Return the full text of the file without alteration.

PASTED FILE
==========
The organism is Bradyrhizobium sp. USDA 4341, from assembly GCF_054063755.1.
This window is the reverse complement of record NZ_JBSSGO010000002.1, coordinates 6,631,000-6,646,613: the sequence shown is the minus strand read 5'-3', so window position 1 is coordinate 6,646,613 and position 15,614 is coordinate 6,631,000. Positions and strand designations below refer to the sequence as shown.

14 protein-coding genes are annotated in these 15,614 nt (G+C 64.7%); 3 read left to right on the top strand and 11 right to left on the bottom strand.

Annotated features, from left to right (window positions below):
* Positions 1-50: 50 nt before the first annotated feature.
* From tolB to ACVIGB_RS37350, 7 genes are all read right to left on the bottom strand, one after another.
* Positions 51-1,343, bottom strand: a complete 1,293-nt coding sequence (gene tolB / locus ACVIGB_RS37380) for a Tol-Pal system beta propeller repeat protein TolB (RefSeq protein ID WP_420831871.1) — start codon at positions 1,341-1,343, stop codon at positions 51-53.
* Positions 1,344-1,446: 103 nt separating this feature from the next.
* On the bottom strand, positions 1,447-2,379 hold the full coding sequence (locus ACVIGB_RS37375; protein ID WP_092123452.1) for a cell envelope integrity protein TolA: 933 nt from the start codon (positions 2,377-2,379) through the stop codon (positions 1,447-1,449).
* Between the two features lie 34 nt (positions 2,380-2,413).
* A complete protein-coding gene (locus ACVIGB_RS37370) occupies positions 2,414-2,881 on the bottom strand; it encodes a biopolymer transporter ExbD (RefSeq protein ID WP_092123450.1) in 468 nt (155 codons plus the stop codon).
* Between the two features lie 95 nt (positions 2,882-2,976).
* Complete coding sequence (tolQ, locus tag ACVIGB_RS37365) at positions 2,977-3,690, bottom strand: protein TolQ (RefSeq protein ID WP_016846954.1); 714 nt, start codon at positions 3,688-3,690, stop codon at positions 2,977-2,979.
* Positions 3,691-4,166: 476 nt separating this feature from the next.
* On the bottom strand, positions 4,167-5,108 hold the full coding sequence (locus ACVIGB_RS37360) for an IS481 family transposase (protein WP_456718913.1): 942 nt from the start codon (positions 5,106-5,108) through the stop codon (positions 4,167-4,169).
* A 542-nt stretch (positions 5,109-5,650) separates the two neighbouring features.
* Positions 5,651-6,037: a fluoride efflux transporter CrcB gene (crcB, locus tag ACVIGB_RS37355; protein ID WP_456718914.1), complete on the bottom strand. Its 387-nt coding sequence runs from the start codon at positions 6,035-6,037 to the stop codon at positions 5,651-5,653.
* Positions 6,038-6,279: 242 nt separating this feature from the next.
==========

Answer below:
The organism is Bradyrhizobium sp. USDA 4341, from assembly GCF_054063755.1.
This window is the reverse complement of record NZ_JBSSGO010000002.1, coordinates 6,631,000-6,646,613: the sequence shown is the minus strand read 5'-3', so window position 1 is coordinate 6,646,613 and position 15,614 is coordinate 6,631,000. Positions and strand designations below refer to the sequence as shown.

14 protein-coding genes are annotated in these 15,614 nt (G+C 64.7%); 3 read left to right on the top strand and 11 right to left on the bottom strand.

Annotated features, from left to right (window positions below):
* Positions 1-50: 50 nt before the first annotated feature.
* From tolB to ACVIGB_RS37350, 7 genes are all read right to left on the bottom strand, one after another.
* Positions 51-1,343, bottom strand: a complete 1,293-nt coding sequence (gene tolB / locus ACVIGB_RS37380) for a Tol-Pal system beta propeller repeat protein TolB (RefSeq protein ID WP_420831871.1) — start codon at positions 1,341-1,343, stop codon at positions 51-53.
* Positions 1,344-1,446: 103 nt separating this feature from the next.
* On the bottom strand, positions 1,447-2,379 hold the full coding sequence (locus ACVIGB_RS37375; protein ID WP_092123452.1) for a cell envelope integrity protein TolA: 933 nt from the start codon (positions 2,377-2,379) through the stop codon (positions 1,447-1,449).
* Between the two features lie 34 nt (positions 2,380-2,413).
* A complete protein-coding gene (locus ACVIGB_RS37370) occupies positions 2,414-2,881 on the bottom strand; it encodes a biopolymer transporter ExbD (RefSeq protein ID WP_092123450.1) in 468 nt (155 codons plus the stop codon).
* Between the two features lie 95 nt (positions 2,882-2,976).
* Complete coding sequence (tolQ, locus tag ACVIGB_RS37365) at positions 2,977-3,690, bottom strand: protein TolQ (RefSeq protein ID WP_016846954.1); 714 nt, start codon at positions 3,688-3,690, stop codon at positions 2,977-2,979.
* Positions 3,691-4,166: 476 nt separating this feature from the next.
* On the bottom strand, positions 4,167-5,108 hold the full coding sequence (locus ACVIGB_RS37360) for an IS481 family transposase (protein WP_456718913.1): 942 nt from the start codon (positions 5,106-5,108) through the stop codon (positions 4,167-4,169).
* A 542-nt stretch (positions 5,109-5,650) separates the two neighbouring features.
* Positions 5,651-6,037: a fluoride efflux transporter CrcB gene (crcB, locus tag ACVIGB_RS37355; protein ID WP_456718914.1), complete on the bottom strand. Its 387-nt coding sequence runs from the start codon at positions 6,035-6,037 to the stop codon at positions 5,651-5,653.
* Positions 6,038-6,279: 242 nt separating this feature from the next.